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Archive for the ‘Baseball’ Category

Curveball“The three best visual illusions in the world were chosen at a gathering last weekend of neuroscientists and psychologists at the Naples Philharmonic Center for the Arts in Florida.

“The winning entry, from a Bucknell University professor, may help explain why curve balls in baseball are so tricky to hit.

“A properly thrown curve ball spins in a way that makes the air on one side move faster than on the other. This causes the ball to move along a gradual curve. From the point of view of a batter standing on home plate, though, curve balls seem to ‘break,’ or move suddenly in a new direction.

“This year’s winning illusion, created by Arthur Shapiro of Bucknell University in Pennsylvania, may explain this phenomena. His animation shows a spinning ball that, when watched directly, moves in a straight line. When seen out of the corner of the eye, however, the spin of the ball fools the brain into thinking that the ball is curving.

“So as a baseball flies towards home plate, the moment when it passes from central to peripheral vision could exaggerate the movement of the ball, causing its gradual curve to be seen as a sudden jerk.” (more @ Fox News)

A demonstration of the illusion of a baseball “breaking” can be found at the American Institute of Physics website.

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“Nearly a decade ago, embarrassed about reports of widespread fraud in the $1-billion-per-year sports memorabilia industry — dominated by baseball and filled mostly with fakes and forgeries, according to an F.B.I. investigation — Major League Baseball did something about it.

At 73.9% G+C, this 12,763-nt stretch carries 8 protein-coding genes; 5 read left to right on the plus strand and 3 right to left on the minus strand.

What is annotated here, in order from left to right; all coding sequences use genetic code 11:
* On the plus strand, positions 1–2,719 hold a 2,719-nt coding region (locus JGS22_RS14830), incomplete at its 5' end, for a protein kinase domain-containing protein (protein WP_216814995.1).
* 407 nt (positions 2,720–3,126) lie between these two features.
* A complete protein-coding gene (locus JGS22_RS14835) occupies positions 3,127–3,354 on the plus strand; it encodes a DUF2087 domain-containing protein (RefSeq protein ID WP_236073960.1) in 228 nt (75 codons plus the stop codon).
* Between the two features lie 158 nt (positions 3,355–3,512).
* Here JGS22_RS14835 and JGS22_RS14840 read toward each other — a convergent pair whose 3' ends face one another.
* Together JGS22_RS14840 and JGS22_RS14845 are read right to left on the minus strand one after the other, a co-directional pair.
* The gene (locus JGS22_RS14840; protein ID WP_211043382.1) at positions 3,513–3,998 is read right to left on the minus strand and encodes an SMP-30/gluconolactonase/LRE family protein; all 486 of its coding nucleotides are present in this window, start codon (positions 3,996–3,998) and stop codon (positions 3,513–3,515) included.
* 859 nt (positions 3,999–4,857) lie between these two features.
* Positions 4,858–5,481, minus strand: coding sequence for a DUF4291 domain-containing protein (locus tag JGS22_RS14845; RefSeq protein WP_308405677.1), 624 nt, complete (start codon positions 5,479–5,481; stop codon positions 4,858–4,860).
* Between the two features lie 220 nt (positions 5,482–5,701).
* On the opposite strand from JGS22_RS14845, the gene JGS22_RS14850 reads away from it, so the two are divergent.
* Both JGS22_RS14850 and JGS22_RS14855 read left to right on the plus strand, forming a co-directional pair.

“Now every game has at least one authenticator, watching from a dugout or near one. The authenticators are part of a team of 120 active and retired law-enforcement officials sharing the duties for the 30 franchises. Several worked the home openers for the Yankees and the Mets, helping track firsts at the new stadiums. They verified balls, bases, jerseys, the pitchers’ rosin bag, even the pitching rubber and the home plate that were removed after the first game at Yankee Stadium.

“Nothing is too mundane to be authenticated, if deemed potentially valuable. Cans of insect repellent used to combat the midges that swarmed the 2007 playoffs in Cleveland were authenticated. So were urinals pulled from the old Busch Stadium in St. Louis and office equipment from since-razed Veterans Stadium in Philadelphia. The Phillies are cutting the clubhouse carpet from last season into authenticated 18-by-24-inch mats. . . .

“Authenticators carry rolls of high-tech hologram stickers. A bullet-shaped one is placed on the object. Removing it leaves polka dots of the decal attached and renders the removed sticker unusable. A second sticker, with a matching number and a bar code, is scanned by a hand-held unit, instantly recording the item into M.L.B. computers.” (more @ NY Times)

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baseball-lingoWhere would pols, pundits and morose mucky-mucks be without the language of baseball?

“Here’s the pitch: Despite distractions, you have to keep your eye on the ball. You have to be aware of something unexpected coming out of left field, and only if your ad-libbed response is not off base will your home team go to bat for you. You can’t be born on third base and think you hit a triple. Last year, candidate Obama took the sting out of criticism by the scribes for playing ball with a Chicago fixer by admitting, right off the bat, that his property purchase was boneheaded. Palin showed she had something on the ball, considered 2008 a warm-up in the bullpen and took a rain check for 2012, when she hopes to knock the ball out of the park, unless she gets thrown a curve by the rise of Romney, now in the catbird’s seat.” (more @ NY Times)

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bigburger“Last week, the West Michigan Whitecaps minor league baseball team sold more than 100 mega-sized burgers on opening night.